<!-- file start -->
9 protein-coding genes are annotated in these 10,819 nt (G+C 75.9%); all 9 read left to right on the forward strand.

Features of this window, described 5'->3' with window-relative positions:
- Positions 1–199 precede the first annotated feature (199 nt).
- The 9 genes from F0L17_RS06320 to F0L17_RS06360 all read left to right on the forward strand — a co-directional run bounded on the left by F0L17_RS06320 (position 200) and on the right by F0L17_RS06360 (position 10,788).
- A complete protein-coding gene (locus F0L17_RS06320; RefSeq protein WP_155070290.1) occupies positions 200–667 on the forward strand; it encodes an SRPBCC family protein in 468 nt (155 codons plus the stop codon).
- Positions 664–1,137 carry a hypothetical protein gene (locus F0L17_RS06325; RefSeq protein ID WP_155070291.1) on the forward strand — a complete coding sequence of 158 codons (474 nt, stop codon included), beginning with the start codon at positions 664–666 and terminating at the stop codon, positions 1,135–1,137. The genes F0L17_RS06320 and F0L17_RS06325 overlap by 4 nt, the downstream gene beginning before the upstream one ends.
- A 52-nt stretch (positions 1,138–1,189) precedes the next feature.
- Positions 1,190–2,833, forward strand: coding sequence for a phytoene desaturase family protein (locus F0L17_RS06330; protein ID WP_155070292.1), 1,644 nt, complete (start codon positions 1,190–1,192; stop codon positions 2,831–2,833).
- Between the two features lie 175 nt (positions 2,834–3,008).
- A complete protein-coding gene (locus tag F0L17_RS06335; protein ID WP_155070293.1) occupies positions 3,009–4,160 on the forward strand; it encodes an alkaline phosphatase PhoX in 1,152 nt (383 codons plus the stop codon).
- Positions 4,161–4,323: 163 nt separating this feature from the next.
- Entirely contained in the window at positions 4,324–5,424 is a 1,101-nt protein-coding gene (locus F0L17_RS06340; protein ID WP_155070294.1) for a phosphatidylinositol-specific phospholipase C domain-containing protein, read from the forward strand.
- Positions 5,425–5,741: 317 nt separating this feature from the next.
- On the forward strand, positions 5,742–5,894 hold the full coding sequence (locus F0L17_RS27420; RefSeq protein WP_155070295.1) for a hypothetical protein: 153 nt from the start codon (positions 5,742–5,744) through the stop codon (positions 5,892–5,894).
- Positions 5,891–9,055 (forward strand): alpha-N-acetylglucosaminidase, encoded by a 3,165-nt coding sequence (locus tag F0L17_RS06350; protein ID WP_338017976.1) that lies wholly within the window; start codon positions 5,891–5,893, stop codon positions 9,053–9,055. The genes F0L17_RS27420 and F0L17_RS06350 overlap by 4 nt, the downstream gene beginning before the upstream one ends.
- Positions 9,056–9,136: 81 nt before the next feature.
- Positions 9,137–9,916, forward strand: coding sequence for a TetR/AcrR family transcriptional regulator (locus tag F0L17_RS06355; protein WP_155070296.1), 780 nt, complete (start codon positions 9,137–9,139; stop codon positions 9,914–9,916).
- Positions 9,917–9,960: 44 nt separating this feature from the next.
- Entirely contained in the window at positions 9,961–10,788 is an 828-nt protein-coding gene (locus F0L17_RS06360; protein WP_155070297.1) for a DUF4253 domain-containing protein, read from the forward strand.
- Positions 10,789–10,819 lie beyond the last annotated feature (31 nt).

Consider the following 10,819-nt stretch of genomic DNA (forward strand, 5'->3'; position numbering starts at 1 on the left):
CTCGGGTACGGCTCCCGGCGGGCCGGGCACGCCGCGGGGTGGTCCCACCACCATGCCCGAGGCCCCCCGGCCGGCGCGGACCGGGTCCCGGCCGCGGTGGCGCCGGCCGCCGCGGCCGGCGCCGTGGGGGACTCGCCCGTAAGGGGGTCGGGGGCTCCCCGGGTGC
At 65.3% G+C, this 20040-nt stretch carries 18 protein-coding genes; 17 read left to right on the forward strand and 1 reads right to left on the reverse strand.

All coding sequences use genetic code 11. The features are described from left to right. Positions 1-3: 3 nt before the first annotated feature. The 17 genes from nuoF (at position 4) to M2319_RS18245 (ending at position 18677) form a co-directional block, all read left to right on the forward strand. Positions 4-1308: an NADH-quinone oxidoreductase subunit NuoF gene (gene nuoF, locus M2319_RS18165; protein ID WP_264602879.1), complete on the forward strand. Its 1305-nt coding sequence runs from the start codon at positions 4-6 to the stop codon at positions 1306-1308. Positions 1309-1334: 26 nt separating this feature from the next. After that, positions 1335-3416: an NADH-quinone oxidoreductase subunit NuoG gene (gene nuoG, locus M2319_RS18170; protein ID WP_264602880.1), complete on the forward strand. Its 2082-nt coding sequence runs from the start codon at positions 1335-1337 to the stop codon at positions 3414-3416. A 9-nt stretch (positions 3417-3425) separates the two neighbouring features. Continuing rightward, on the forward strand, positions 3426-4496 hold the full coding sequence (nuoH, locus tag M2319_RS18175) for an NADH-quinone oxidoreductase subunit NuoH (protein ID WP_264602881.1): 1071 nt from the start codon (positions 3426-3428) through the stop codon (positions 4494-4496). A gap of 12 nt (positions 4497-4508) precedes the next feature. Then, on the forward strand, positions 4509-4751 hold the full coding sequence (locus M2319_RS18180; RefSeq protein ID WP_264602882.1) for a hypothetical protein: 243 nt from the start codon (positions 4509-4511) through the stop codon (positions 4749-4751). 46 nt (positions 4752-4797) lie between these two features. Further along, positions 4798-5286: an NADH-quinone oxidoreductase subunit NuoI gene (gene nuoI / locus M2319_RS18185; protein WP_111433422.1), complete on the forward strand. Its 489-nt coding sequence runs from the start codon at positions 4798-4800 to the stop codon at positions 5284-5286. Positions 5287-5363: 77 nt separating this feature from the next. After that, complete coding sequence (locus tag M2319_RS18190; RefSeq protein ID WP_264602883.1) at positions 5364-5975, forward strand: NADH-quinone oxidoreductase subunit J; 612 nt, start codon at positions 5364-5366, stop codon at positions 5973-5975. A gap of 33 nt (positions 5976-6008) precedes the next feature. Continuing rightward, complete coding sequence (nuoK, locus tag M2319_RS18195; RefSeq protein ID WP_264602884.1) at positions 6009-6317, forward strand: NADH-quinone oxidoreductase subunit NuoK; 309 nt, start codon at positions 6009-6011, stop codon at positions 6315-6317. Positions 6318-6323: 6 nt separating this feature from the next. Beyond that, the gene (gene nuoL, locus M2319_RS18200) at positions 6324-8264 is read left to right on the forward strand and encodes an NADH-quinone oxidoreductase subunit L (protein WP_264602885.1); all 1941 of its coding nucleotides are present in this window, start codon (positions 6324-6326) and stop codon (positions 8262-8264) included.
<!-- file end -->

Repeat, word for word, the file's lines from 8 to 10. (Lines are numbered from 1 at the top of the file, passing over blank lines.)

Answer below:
- Positions 1,190–2,833, forward strand: coding sequence for a phytoene desaturase family protein (locus F0L17_RS06330; protein ID WP_155070292.1), 1,644 nt, complete (start codon positions 1,190–1,192; stop codon positions 2,831–2,833).
- Between the two features lie 175 nt (positions 2,834–3,008).
- A complete protein-coding gene (locus tag F0L17_RS06335; protein ID WP_155070293.1) occupies positions 3,009–4,160 on the forward strand; it encodes an alkaline phosphatase PhoX in 1,152 nt (383 codons plus the stop codon).